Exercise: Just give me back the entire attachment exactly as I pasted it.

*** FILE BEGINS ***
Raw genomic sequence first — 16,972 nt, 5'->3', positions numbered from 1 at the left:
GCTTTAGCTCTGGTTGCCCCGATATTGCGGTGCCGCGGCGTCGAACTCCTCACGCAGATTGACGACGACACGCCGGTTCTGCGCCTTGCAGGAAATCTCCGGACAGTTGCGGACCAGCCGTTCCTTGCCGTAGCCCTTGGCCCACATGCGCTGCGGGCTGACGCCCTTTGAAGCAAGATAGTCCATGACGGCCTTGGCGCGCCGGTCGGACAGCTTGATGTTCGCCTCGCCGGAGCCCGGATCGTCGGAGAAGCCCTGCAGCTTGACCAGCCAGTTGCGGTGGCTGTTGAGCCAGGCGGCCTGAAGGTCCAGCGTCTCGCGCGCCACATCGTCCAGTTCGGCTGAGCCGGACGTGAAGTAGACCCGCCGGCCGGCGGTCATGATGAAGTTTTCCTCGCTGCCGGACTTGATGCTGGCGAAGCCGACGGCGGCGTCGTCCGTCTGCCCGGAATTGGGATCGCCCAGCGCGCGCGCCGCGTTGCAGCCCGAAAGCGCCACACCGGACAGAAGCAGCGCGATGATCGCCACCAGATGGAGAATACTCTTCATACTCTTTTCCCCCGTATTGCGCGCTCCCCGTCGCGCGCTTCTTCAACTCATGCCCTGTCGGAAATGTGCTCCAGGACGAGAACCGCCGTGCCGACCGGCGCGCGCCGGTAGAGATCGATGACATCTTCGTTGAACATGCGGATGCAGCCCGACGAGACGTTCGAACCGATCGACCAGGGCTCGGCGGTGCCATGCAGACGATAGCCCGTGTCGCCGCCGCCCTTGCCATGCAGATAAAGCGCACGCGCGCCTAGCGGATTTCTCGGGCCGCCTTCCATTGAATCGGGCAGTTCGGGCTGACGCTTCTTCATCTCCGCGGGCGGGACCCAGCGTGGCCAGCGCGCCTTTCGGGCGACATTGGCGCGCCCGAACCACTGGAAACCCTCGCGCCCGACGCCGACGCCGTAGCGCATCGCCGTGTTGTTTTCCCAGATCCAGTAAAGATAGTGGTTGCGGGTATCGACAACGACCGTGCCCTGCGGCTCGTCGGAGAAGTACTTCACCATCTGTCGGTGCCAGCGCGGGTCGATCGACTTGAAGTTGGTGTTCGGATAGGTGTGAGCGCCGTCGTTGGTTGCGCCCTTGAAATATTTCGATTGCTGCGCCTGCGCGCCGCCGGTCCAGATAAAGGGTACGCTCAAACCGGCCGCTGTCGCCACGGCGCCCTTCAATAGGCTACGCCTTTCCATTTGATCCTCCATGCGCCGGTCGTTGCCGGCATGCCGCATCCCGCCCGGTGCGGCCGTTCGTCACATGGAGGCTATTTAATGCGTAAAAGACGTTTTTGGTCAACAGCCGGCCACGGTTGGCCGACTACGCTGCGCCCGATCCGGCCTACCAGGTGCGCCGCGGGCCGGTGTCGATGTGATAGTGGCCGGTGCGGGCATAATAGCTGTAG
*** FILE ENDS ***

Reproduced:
Raw genomic sequence first — 16,972 nt, 5'->3', positions numbered from 1 at the left:
GCTTTAGCTCTGGTTGCCCCGATATTGCGGTGCCGCGGCGTCGAACTCCTCACGCAGATTGACGACGACACGCCGGTTCTGCGCCTTGCAGGAAATCTCCGGACAGTTGCGGACCAGCCGTTCCTTGCCGTAGCCCTTGGCCCACATGCGCTGCGGGCTGACGCCCTTTGAAGCAAGATAGTCCATGACGGCCTTGGCGCGCCGGTCGGACAGCTTGATGTTCGCCTCGCCGGAGCCCGGATCGTCGGAGAAGCCCTGCAGCTTGACCAGCCAGTTGCGGTGGCTGTTGAGCCAGGCGGCCTGAAGGTCCAGCGTCTCGCGCGCCACATCGTCCAGTTCGGCTGAGCCGGACGTGAAGTAGACCCGCCGGCCGGCGGTCATGATGAAGTTTTCCTCGCTGCCGGACTTGATGCTGGCGAAGCCGACGGCGGCGTCGTCCGTCTGCCCGGAATTGGGATCGCCCAGCGCGCGCGCCGCGTTGCAGCCCGAAAGCGCCACACCGGACAGAAGCAGCGCGATGATCGCCACCAGATGGAGAATACTCTTCATACTCTTTTCCCCCGTATTGCGCGCTCCCCGTCGCGCGCTTCTTCAACTCATGCCCTGTCGGAAATGTGCTCCAGGACGAGAACCGCCGTGCCGACCGGCGCGCGCCGGTAGAGATCGATGACATCTTCGTTGAACATGCGGATGCAGCCCGACGAGACGTTCGAACCGATCGACCAGGGCTCGGCGGTGCCATGCAGACGATAGCCCGTGTCGCCGCCGCCCTTGCCATGCAGATAAAGCGCACGCGCGCCTAGCGGATTTCTCGGGCCGCCTTCCATTGAATCGGGCAGTTCGGGCTGACGCTTCTTCATCTCCGCGGGCGGGACCCAGCGTGGCCAGCGCGCCTTTCGGGCGACATTGGCGCGCCCGAACCACTGGAAACCCTCGCGCCCGACGCCGACGCCGTAGCGCATCGCCGTGTTGTTTTCCCAGATCCAGTAAAGATAGTGGTTGCGGGTATCGACAACGACCGTGCCCTGCGGCTCGTCGGAGAAGTACTTCACCATCTGTCGGTGCCAGCGCGGGTCGATCGACTTGAAGTTGGTGTTCGGATAGGTGTGAGCGCCGTCGTTGGTTGCGCCCTTGAAATATTTCGATTGCTGCGCCTGCGCGCCGCCGGTCCAGATAAAGGGTACGCTCAAACCGGCCGCTGTCGCCACGGCGCCCTTCAATAGGCTACGCCTTTCCATTTGATCCTCCATGCGCCGGTCGTTGCCGGCATGCCGCATCCCGCCCGGTGCGGCCGTTCGTCACATGGAGGCTATTTAATGCGTAAAAGACGTTTTTGGTCAACAGCCGGCCACGGTTGGCCGACTACGCTGCGCCCGATCCGGCCTACCAGGTGCGCCGCGGGCCGGTGTCGATGTGATAGTGGCCGGTGCGGGCATAATAGCTGTAG